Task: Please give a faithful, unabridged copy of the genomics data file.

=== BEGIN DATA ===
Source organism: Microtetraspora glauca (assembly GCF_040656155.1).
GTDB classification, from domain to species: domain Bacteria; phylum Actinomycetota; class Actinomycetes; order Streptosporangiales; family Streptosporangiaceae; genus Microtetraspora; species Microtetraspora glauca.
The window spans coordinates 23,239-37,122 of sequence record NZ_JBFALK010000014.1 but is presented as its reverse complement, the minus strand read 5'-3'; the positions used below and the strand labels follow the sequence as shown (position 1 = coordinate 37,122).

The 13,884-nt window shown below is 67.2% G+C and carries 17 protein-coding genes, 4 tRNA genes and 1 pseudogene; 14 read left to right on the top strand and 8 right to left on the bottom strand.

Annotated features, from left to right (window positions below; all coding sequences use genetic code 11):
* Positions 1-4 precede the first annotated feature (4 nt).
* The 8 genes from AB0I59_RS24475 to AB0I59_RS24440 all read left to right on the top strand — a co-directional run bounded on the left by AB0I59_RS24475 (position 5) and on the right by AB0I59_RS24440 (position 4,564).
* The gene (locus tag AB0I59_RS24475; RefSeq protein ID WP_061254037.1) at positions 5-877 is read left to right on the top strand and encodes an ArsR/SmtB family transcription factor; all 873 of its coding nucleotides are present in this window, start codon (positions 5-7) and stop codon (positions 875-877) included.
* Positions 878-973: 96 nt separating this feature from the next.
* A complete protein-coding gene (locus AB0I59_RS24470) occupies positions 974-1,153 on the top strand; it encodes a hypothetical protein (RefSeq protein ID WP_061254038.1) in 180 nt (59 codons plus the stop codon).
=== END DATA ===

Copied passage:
Source organism: Microtetraspora glauca (assembly GCF_040656155.1).
GTDB classification, from domain to species: domain Bacteria; phylum Actinomycetota; class Actinomycetes; order Streptosporangiales; family Streptosporangiaceae; genus Microtetraspora; species Microtetraspora glauca.
The window spans coordinates 23,239-37,122 of sequence record NZ_JBFALK010000014.1 but is presented as its reverse complement, the minus strand read 5'-3'; the positions used below and the strand labels follow the sequence as shown (position 1 = coordinate 37,122).

The 13,884-nt window shown below is 67.2% G+C and carries 17 protein-coding genes, 4 tRNA genes and 1 pseudogene; 14 read left to right on the top strand and 8 right to left on the bottom strand.

Annotated features, from left to right (window positions below; all coding sequences use genetic code 11):
* Positions 1-4 precede the first annotated feature (4 nt).
* The 8 genes from AB0I59_RS24475 to AB0I59_RS24440 all read left to right on the top strand — a co-directional run bounded on the left by AB0I59_RS24475 (position 5) and on the right by AB0I59_RS24440 (position 4,564).
* The gene (locus tag AB0I59_RS24475; RefSeq protein ID WP_061254037.1) at positions 5-877 is read left to right on the top strand and encodes an ArsR/SmtB family transcription factor; all 873 of its coding nucleotides are present in this window, start codon (positions 5-7) and stop codon (positions 875-877) included.
* Positions 878-973: 96 nt separating this feature from the next.
* A complete protein-coding gene (locus AB0I59_RS24470) occupies positions 974-1,153 on the top strand; it encodes a hypothetical protein (RefSeq protein ID WP_061254038.1) in 180 nt (59 codons plus the stop codon).